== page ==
Tribunals Service findings show employment tribunals rose by 15% in 2006-07

The number of cases brought to employment tribunals in 2006-07 rose by 15%, official figures from the Tribunals Service have shown.

The number of cases rose from 115,039 in 2005-06 to 132,577 last year.

There was an increase of 26% in multiple cases – where a number of people bring cases against one employer on similar grounds and they are progressed together – and a 3% rise in single cases.

Many cases involved more than one jurisdiction (complaint). Of the 238,546 jurisdictions lodged in total:

  • 972 were age discrimination claims
  • 44,013 were equal pay claims
  • 44,491 claims were for unfair dismissal
  • 28,153 were for sex discrimination (a large number of these were in conjunction with equal pay claims)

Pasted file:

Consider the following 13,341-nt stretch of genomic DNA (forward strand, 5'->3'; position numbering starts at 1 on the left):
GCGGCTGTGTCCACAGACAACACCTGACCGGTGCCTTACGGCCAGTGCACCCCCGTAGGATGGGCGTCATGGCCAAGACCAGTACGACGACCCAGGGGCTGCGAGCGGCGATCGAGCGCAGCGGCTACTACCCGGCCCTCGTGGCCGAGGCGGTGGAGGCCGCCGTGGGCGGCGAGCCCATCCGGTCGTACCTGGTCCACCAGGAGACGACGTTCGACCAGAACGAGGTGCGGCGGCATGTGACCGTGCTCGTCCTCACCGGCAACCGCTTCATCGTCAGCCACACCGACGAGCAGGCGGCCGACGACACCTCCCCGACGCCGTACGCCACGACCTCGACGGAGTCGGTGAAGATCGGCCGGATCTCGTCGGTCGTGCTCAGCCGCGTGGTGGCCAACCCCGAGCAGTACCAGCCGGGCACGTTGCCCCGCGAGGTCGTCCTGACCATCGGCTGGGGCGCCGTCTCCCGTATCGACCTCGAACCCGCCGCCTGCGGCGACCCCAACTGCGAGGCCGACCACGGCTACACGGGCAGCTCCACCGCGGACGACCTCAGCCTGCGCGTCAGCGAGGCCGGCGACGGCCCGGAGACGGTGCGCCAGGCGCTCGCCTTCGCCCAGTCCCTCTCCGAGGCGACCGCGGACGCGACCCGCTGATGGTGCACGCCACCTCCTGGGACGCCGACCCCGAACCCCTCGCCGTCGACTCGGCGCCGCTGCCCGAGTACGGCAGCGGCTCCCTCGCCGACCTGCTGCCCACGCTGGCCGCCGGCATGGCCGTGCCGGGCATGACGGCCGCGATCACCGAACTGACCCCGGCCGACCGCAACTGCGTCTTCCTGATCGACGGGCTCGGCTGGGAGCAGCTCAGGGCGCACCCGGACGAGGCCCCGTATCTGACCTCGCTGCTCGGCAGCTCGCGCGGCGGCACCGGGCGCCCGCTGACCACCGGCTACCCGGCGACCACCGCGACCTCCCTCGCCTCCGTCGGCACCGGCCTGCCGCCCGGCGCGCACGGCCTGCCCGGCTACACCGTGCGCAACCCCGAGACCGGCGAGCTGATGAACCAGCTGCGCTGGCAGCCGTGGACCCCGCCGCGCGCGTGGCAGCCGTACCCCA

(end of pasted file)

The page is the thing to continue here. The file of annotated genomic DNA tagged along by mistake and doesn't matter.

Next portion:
• 3,780 were for race discrimination
  • 5,533 were for disability discrimination.

With the exception of race discrimination, all claims had an upward trend, with equal pay claims showing a 155% increase on 2005-06.

Jeanne Spinks, chief operating officer of the Tribunals Service, which administers employment tribunals, said: “The significant reason for the increase in employment tribunal cases in 2006-07 is a 155% increase in equal pay claims.

“We have set up two dedicated teams to process equal pay cases from NHS staff, and have been working closely with our judiciary to ensure that all equal pay claims are progressed as efficiently as possible.”

Over the past year, the Tribunals Service also piloted an early dispute resolution scheme in a number of its employment tribunals, and has worked closely with the government on plans to revise employment dispute resolution procedures.

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